The United States welcomes the new democracies of central and eastern Europe fully into the commonwealth of freedom, a moral community united in its dedication to free ideals. We wish to encourage the Soviet Union to go forward with their reforms, as difficult as the course may seem. They will find our community ready to welcome them and to help them as they, too, commit themselves to this commonwealth of freedom.

Every new nation that embraces these common values, every new nation that joins the ranks of this commonwealth of freedom, advances us one step closer to a new world order, a world in which the use of force gives way to a shared respect for the rule of law. This new world will be incomplete without a vision that extends beyond the boundaries of Europe alone. Now that unity is within reach in Europe is no time for our vision of change to stop at the edge of this continent.

The principles guiding our two nations, the principles at work in our two revolutions, are not Czech or Slovak or American alone. These principles are universal, rooted in the love of liberty and the rights of man.

Now, after four decades of conflict and cold war, we are entering an era of great promise; and yet our freedom, the freedom of people everywhere, remains under threat from regimes for whom the rights of man and rule of law mean nothing. And that is why our response to the challenge in the Persian Gulf is critical. The current crisis there is a warning to America as well as to Europe that we cannot turn inward, somehow isolate ourselves from global challenges. Iraq's brutal aggression against Kuwait is a rude reminder that none of us can remain secure when aggression remains unchecked.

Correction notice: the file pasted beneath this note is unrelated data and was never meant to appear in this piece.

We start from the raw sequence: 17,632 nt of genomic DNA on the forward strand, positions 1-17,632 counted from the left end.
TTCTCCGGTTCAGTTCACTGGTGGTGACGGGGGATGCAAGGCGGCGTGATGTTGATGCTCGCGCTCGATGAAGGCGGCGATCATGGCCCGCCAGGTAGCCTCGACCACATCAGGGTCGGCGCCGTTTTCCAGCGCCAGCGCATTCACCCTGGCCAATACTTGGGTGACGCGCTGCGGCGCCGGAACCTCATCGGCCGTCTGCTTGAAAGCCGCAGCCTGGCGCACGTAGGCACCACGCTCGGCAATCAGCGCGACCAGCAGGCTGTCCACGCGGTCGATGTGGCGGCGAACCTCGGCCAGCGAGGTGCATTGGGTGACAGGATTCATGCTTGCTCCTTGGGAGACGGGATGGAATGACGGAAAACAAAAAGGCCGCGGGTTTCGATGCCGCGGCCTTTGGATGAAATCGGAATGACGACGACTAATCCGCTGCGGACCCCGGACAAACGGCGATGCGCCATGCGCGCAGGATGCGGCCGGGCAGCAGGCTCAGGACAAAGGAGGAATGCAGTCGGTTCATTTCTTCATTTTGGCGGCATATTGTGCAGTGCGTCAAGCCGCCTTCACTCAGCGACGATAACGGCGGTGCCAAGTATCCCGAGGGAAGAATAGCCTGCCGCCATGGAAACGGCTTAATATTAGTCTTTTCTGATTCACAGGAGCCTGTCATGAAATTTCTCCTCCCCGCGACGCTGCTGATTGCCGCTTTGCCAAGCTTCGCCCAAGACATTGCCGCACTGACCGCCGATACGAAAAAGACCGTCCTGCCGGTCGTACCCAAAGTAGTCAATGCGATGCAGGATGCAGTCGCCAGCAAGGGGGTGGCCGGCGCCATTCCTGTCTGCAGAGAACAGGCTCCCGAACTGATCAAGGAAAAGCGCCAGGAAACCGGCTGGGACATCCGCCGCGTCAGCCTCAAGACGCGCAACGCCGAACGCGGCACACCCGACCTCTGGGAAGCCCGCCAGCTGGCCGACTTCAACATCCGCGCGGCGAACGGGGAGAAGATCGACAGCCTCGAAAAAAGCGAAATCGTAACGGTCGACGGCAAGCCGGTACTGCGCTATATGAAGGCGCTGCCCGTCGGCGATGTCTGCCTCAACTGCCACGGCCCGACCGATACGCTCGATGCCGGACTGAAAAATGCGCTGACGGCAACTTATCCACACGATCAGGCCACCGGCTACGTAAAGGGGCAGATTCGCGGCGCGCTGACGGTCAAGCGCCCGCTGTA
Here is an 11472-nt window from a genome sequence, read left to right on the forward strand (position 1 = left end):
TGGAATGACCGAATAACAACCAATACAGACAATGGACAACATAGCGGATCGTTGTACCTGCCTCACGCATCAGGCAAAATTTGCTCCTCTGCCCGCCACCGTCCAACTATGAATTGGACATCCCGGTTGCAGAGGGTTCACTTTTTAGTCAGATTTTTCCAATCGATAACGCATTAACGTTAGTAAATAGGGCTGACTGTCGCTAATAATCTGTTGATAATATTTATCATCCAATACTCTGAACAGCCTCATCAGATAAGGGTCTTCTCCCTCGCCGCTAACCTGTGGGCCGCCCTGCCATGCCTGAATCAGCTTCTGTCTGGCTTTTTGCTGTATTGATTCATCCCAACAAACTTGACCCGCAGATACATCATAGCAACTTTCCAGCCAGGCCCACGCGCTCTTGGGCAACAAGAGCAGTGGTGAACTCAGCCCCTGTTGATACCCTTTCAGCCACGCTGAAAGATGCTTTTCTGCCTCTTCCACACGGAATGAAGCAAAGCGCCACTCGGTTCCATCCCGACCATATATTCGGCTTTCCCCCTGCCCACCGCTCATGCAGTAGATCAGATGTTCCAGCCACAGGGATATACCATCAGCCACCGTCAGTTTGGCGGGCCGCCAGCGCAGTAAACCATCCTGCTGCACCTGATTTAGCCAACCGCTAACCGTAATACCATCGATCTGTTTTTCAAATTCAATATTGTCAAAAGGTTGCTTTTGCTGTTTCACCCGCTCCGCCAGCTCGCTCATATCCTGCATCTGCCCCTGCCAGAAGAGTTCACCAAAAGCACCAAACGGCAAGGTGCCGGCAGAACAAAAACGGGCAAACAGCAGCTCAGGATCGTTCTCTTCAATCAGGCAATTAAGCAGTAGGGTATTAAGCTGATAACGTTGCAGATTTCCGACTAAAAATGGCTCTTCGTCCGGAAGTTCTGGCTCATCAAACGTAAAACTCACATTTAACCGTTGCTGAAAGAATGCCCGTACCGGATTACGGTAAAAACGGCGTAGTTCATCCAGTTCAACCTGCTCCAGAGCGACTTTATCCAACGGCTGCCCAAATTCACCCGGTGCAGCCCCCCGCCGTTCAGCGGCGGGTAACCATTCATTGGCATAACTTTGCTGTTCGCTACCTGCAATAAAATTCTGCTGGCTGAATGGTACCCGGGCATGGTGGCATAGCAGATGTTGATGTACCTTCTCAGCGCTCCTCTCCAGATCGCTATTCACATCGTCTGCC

I have this feeling in my heart that no peoples understand better what is at stake in the Gulf than Czechs and Slovaks. You know from your own bitter experience that the world cannot turn a blind eye to aggression. You know the futility and vain hope that aggressors can be appeased. You know the tragic consequences when nations confronted with aggression choose to tell themselves it is no concern of theirs, just a "quarrel in a faraway country between a people of whom we know nothing."

We Americans, too, have learned. We know the costs, to ourselves and to the whole of Europe, of our isolationism after the First World War. We know that America must resist the temptation to consider our work complete. We must remain committed to the cause of freedom in the world.

And more and more, the Soviet Union is demonstrating its commitment to act as a constructive force for international stability. More and more, the United Nations is functioning as its creators intended it: free from the ideological confrontation that frustrated collective action, rendered impotent the peacekeeping function of that body.

From this first crisis of the post-cold-war era comes an historic opportunity: the opportunity to draw upon the great and growing strength of the commonwealth of freedom and forge for all nations a new world order far more stable and secure than any we have known.

Today I am very proud to join Czechoslovakia as it celebrates a year in freedom. I salute you for your courage and your vision, for all that you have endured, and for all you are destined to achieve. And I challenge you, as you take your rightful place in the center of Europe, to look beyond the confines of this continent to join with your neighbors in Europe and in North America to build a true commonwealth of freedom so that the peace and prosperity you seek -- the peace and prosperity we shall share -- will be the peace and prosperity of all mankind.

Once again, thank you for this warm welcome, and may God bless the people of Czechoslovakia.

Note: The President spoke at 12:36 p.m. in the Federal Assembly Hall. In his remarks, he referred to Alexander Dubcek, Chairman of the Federal Assembly.

George Bush, Remarks to the Federal Assembly in Prague, Czechoslovakia Online by Gerhard Peters and John T. Woolley, The American Presidency Project